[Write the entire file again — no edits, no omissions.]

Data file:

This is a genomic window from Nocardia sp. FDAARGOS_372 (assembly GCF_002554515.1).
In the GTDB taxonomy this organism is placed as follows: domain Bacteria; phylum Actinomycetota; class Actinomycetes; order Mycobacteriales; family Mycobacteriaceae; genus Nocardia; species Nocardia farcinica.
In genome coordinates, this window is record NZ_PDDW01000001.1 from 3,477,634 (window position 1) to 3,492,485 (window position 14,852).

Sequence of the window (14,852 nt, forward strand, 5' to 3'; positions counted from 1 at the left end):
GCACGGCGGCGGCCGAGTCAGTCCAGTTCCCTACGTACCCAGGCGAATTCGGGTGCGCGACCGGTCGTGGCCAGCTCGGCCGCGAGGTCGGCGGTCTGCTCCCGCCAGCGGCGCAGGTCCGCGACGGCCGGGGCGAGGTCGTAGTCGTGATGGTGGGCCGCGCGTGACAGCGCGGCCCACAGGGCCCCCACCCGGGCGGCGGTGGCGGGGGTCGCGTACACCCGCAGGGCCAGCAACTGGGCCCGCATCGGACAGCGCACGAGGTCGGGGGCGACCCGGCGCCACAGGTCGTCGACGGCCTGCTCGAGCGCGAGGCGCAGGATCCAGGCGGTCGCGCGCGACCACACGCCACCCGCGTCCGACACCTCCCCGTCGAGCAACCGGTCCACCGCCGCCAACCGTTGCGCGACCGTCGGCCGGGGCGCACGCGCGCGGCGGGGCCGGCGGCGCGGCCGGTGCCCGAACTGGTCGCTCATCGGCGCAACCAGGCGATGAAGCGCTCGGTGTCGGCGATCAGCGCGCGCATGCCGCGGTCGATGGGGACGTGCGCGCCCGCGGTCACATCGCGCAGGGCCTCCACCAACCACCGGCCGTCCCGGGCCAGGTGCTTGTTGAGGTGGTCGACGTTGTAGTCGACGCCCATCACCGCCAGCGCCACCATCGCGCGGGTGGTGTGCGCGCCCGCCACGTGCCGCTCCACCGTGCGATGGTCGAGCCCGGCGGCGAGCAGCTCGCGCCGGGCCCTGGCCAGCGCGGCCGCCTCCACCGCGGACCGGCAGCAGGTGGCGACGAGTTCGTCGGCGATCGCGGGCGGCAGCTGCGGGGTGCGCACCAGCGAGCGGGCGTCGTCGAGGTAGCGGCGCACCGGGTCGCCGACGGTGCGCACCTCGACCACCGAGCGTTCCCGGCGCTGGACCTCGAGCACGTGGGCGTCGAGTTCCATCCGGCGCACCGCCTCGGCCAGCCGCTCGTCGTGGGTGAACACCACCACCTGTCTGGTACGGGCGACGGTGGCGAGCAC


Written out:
This is a genomic window from Nocardia sp. FDAARGOS_372 (assembly GCF_002554515.1).
In the GTDB taxonomy this organism is placed as follows: domain Bacteria; phylum Actinomycetota; class Actinomycetes; order Mycobacteriales; family Mycobacteriaceae; genus Nocardia; species Nocardia farcinica.
In genome coordinates, this window is record NZ_PDDW01000001.1 from 3,477,634 (window position 1) to 3,492,485 (window position 14,852).

Sequence of the window (14,852 nt, forward strand, 5' to 3'; positions counted from 1 at the left end):
GCACGGCGGCGGCCGAGTCAGTCCAGTTCCCTACGTACCCAGGCGAATTCGGGTGCGCGACCGGTCGTGGCCAGCTCGGCCGCGAGGTCGGCGGTCTGCTCCCGCCAGCGGCGCAGGTCCGCGACGGCCGGGGCGAGGTCGTAGTCGTGATGGTGGGCCGCGCGTGACAGCGCGGCCCACAGGGCCCCCACCCGGGCGGCGGTGGCGGGGGTCGCGTACACCCGCAGGGCCAGCAACTGGGCCCGCATCGGACAGCGCACGAGGTCGGGGGCGACCCGGCGCCACAGGTCGTCGACGGCCTGCTCGAGCGCGAGGCGCAGGATCCAGGCGGTCGCGCGCGACCACACGCCACCCGCGTCCGACACCTCCCCGTCGAGCAACCGGTCCACCGCCGCCAACCGTTGCGCGACCGTCGGCCGGGGCGCACGCGCGCGGCGGGGCCGGCGGCGCGGCCGGTGCCCGAACTGGTCGCTCATCGGCGCAACCAGGCGATGAAGCGCTCGGTGTCGGCGATCAGCGCGCGCATGCCGCGGTCGATGGGGACGTGCGCGCCCGCGGTCACATCGCGCAGGGCCTCCACCAACCACCGGCCGTCCCGGGCCAGGTGCTTGTTGAGGTGGTCGACGTTGTAGTCGACGCCCATCACCGCCAGCGCCACCATCGCGCGGGTGGTGTGCGCGCCCGCCACGTGCCGCTCCACCGTGCGATGGTCGAGCCCGGCGGCGAGCAGCTCGCGCCGGGCCCTGGCCAGCGCGGCCGCCTCCACCGCGGACCGGCAGCAGGTGGCGACGAGTTCGTCGGCGATCGCGGGCGGCAGCTGCGGGGTGCGCACCAGCGAGCGGGCGTCGTCGAGGTAGCGGCGCACCGGGTCGCCGACGGTGCGCACCTCGACCACCGAGCGTTCCCGGCGCTGGACCTCGAGCACGTGGGCGTCGAGTTCCATCCGGCGCACCGCCTCGGCCAGCCGCTCGTCGTGGGTGAACACCACCACCTGTCTGGTACGGGCGACGGTGGCGAGCAC